Among children with pharyngitis who test positive for group A Streptococcus (GAS), 10%–25% are GAS carriers. Current laboratory methods cannot distinguish acute infection from colonization.
We examined 2 separate longitudinal studies of children with symptomatic pharyngitis associated with a positive GAS throat culture (illness culture). In cohort 1, children presented with pharyngitis symptoms to a clinician, then had follow-up cultures at regular intervals. In cohort 2, throat cultures were performed at regular intervals and with pharyngitis symptoms. Illness cultures were categorized as acute infection or carrier based on follow-up culture results. In cohort 2, carriers were further categorized as a GAS carrier with a new emm-type or a GAS carrier with a previous emm-type based on typing data from prior culture results. For each cohort, symptoms were compared at the time of illness culture between carriers and those with acute infection.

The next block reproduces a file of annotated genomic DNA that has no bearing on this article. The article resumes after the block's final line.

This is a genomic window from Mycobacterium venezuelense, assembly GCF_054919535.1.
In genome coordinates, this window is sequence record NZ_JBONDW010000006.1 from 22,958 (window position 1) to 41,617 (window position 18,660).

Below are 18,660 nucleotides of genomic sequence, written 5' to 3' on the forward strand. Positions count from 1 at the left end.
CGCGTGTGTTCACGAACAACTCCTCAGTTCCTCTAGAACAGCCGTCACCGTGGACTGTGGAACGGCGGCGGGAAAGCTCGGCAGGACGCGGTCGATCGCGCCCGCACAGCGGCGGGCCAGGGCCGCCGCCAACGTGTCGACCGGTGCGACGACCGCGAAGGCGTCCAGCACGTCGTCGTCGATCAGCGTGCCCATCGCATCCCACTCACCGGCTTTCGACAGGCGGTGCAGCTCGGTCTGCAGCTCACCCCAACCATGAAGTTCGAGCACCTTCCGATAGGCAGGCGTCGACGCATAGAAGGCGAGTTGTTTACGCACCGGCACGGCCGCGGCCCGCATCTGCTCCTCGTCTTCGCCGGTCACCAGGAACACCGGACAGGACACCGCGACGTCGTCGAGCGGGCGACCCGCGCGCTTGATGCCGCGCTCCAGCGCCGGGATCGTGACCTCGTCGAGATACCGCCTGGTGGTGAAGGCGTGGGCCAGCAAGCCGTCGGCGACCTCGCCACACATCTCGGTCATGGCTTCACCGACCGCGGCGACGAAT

Cohort 1 (N = 75 illness cultures): 87% of the children were classified as acutely infected versus 13% carriers. Carriers were more likely to have upper respiratory (URI) symptoms [odds ratio (OR): 5.5; 95% confidence interval (CI): 1.4–22.1], headache (OR: 6.0; 95% CI: 1.2–40.5) or vomiting (OR: 5.5; 95% CI: 1.2–24.5). Cohort 2 (N = 122 illness cultures): 79% were acutely infected and 21% were carriers. Children determined to be carriers with a previous detected emm-type were more likely to have URI symptoms compared with those with acquisition of a new emm-type.
Children with symptomatic pharyngitis and GAS on throat culture identified as carriers were more likely to present with URI and atypical symptoms than children who were acutely infected.